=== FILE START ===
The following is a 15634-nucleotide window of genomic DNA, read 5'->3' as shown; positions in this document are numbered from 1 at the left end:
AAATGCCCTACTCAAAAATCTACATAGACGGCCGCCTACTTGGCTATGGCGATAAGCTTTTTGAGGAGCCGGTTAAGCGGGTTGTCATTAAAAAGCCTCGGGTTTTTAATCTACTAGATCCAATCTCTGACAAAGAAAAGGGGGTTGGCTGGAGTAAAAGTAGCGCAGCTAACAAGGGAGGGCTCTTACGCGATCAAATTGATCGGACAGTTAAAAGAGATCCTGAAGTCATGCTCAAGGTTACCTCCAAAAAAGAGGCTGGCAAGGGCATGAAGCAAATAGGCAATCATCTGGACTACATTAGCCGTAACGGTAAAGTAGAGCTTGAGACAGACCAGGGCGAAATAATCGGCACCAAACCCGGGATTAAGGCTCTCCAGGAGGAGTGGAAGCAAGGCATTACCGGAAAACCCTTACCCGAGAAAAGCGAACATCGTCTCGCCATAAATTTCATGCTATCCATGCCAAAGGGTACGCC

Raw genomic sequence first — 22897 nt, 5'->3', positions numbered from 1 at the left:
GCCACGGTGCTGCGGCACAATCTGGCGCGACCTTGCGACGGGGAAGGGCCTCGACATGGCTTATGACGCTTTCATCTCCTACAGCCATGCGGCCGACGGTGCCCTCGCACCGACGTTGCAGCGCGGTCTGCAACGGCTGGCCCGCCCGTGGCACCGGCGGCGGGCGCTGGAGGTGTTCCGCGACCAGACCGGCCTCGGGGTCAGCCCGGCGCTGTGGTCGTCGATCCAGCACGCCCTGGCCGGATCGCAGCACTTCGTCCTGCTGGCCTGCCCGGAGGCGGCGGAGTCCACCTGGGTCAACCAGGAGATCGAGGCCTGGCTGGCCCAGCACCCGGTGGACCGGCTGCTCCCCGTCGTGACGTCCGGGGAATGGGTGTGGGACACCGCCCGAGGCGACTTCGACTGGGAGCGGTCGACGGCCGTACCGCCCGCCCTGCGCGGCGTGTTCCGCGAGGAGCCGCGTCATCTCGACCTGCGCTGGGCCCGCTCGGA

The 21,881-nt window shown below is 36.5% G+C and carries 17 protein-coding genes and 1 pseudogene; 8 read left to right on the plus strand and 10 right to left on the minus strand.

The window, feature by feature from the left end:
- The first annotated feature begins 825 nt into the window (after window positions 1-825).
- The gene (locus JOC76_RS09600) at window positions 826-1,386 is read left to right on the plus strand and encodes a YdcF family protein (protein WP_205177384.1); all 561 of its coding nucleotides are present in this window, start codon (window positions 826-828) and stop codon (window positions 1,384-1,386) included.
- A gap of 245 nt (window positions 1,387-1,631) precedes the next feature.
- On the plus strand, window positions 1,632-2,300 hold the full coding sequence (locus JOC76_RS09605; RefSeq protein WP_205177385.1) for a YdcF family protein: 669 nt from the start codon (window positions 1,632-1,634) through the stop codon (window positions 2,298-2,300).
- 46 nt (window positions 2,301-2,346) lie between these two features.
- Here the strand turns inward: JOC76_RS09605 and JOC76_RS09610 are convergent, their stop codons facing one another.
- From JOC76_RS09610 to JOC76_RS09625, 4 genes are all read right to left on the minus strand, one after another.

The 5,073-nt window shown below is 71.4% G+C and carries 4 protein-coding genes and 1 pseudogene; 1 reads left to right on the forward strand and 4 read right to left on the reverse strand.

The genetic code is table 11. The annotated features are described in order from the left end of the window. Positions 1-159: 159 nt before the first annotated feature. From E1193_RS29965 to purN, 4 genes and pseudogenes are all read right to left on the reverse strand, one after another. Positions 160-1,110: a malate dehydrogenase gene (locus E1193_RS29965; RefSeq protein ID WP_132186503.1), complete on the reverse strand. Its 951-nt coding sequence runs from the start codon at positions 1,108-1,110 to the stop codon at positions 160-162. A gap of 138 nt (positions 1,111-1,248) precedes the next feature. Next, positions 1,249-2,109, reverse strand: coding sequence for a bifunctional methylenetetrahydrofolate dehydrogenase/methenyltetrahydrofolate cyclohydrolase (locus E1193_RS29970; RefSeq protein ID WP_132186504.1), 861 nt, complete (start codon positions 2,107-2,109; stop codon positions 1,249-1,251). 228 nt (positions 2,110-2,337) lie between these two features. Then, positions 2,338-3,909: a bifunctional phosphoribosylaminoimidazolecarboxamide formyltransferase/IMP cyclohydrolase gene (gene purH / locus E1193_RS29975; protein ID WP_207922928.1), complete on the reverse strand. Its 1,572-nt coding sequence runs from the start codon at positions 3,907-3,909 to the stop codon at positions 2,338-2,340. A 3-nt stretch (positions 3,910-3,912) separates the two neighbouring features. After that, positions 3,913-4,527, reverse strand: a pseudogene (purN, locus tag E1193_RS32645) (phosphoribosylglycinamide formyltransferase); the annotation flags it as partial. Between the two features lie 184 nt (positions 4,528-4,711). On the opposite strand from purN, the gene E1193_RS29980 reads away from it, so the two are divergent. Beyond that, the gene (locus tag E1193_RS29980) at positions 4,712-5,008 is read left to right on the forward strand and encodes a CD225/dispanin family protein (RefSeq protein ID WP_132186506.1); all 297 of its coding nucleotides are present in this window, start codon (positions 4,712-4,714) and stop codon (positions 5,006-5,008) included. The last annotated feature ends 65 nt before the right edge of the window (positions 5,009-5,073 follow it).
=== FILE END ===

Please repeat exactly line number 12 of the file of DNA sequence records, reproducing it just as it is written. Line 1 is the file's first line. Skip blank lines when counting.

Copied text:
- Here the strand turns inward: JOC76_RS09605 and JOC76_RS09610 are convergent, their stop codons facing one another.